According to Mr Nielsen, the theory is simple, but constructing an EGR boiler is a challenge. In current waste heat recovery systems the temperatures involved are around 270°C, but before the EGR scrubber this figure can be doubled. In addition, the potential gas pressure in the EGR circuit is 2-4bar(g), which necessitates a pressurised boiler casing.
The new Aalborg XW-HPX pressurised EGR boiler is designed to be lighter and more compact than any other boiler of equivalent output. Tentatively planned for market launch in 2015, the boiler is scheduled for test installation aboard the Maersk Cardiff late this summer.
“As a front-runner in the pursuit of green technologies, we are interested in testing the new EGR boiler aboard the Maersk Cardiff in order to hopefully demonstrate its promising potential for energy optimisation in connection with the existing EGR installation,” says Ole Christensen, senior machinery specialist at AP Moller-Maersk.
The XW-HPX is expected to provide the same saturated steam as a traditional exhaust gas boiler, though it would be more cost-efficient and easier to install. However, the company believes the maximum potential lies in integrating the XW-HPX with existing waste heat recovery after the turbocharger, so that it shares a steam drum with the traditional exhaust gas boiler. With the output of the traditional boiler feeding into this drum, the XW-HPX would be capable of producing high-quality steam at a temperature of 400°C, bringing the waste heat recovery system to a much higher level of efficiency.
“Producing steam of this quality would greatly increase the performance of the steam turbine,” says Mr Nielsen. “To give an indication, we’ve made calculations together with a leading steam turbine supplier. Those calculations put the power generation increase at 7.5-10%, depending on installation factors.”
On Maersk Cardiff, for example, the additional generated power could be used to cool containers, thereby limiting the fuel consumed by the genset. Alternatively, it could be fed to a shaft generator, to increase the efficiency of the propulsion system, with a considerable fuel saving. Such an integrated boiler system would allow waste heat recovery to occur at lower main engine loads than today, creating the possibility for even slower steaming.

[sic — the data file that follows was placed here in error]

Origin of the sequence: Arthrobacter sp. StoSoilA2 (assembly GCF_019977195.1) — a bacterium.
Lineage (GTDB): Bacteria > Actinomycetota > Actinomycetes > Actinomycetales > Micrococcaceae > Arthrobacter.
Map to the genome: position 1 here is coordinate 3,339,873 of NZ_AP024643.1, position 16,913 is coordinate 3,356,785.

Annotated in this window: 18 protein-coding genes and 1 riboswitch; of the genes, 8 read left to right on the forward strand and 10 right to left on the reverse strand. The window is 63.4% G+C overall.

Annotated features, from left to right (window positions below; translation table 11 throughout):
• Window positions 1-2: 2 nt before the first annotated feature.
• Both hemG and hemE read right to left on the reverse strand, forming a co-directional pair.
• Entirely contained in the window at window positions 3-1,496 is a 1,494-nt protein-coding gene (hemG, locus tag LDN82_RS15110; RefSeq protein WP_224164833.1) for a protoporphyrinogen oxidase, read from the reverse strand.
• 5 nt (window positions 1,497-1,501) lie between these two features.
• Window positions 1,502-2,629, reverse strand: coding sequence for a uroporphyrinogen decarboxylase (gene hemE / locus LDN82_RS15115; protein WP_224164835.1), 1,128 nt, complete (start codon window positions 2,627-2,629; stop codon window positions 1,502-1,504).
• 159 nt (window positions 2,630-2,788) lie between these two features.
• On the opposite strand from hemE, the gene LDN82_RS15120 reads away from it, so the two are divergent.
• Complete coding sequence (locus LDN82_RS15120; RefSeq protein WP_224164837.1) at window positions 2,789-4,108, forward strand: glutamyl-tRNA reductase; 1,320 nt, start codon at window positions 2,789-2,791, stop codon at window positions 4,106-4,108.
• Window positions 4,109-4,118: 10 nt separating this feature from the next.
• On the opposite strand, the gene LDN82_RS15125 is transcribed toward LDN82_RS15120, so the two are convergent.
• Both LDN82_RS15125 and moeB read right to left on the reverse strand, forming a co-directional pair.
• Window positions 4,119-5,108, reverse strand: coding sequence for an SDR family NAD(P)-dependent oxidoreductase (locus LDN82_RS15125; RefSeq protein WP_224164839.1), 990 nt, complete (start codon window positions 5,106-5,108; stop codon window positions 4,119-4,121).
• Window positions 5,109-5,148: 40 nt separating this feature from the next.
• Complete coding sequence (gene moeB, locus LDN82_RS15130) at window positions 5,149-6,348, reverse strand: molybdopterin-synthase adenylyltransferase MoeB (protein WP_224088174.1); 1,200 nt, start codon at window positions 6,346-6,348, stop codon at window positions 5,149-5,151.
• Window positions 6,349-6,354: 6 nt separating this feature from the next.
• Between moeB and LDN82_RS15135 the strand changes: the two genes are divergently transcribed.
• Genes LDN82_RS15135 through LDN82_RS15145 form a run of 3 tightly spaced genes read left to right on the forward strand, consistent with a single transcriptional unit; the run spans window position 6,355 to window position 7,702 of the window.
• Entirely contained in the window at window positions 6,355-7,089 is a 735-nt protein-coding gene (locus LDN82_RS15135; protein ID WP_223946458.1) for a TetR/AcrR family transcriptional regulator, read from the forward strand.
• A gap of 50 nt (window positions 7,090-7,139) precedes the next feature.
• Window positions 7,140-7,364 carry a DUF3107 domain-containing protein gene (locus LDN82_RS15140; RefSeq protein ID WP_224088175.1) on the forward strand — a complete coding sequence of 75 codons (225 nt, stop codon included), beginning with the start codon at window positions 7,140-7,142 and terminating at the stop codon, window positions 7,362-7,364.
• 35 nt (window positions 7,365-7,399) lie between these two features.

“The Maersk Cardiff has around 20 sister vessels, all with traditional waste heat recovery systems to compare with,” says Mr Nielsen. “With the Aalborg XW-HPX, we should be able to both increase the efficiency and extend the operating hours of waste heat recovery, which would enable slower steaming and a massive fuel savings. That would be reflected not only in a lower fuel bill, but also in a CO2 reduction on top of the NOx abatement.”
Mr Witt sees this as potentially the most exciting prospect: “If the Aalborg XW-HPX can shift the operating balance for waste heat recovery by even a small percentage, the potential savings for ship owners and operators is enormous.”
As a further benefit, because the boiler will remove some of the exhaust gas heat in the EGR circuit prior to the wet scrubber, it could allow a smaller PureNOx water cleaning unit to be used. Mr Nielsen explains: “When you take exhaust gas at 450°C and spray water through it to cool it to 50°C, you need a lot of water and a high-capacity water cleaning unit. If the EGR boiler can first make use of most of that heat, there will be less heat left to enter the scrubber. Potentially, that could mean less water needed and an even smaller PureNOx.”
The main question mark hanging over the process is the boiler’s effect on NOx abatement, and this will be discovered in the Maersk Cardiff sea trials “Up to now, we have wanted to run the EGR system aboard the Maersk Cardiff without the influence of additional equipment,” says Mr Witt. “Based on the good results seen there, however, we are confident of EGR’s ability to meet the NOx limits appearing in 2016. This means we can take the next step, installing the Aalborg XW-HPX as a part of energy-optimizing the NOx abatement technology.”
According to Mr Nielsen, “With an EGR boiler as part of the complete EGR system, it should be possible not only to reduce NOx by 80%, but also to reduce the emission of CO2, since there is the potential of substantially lower fuel consumption. Nothing is proven yet, but this is absolutely what we expect.”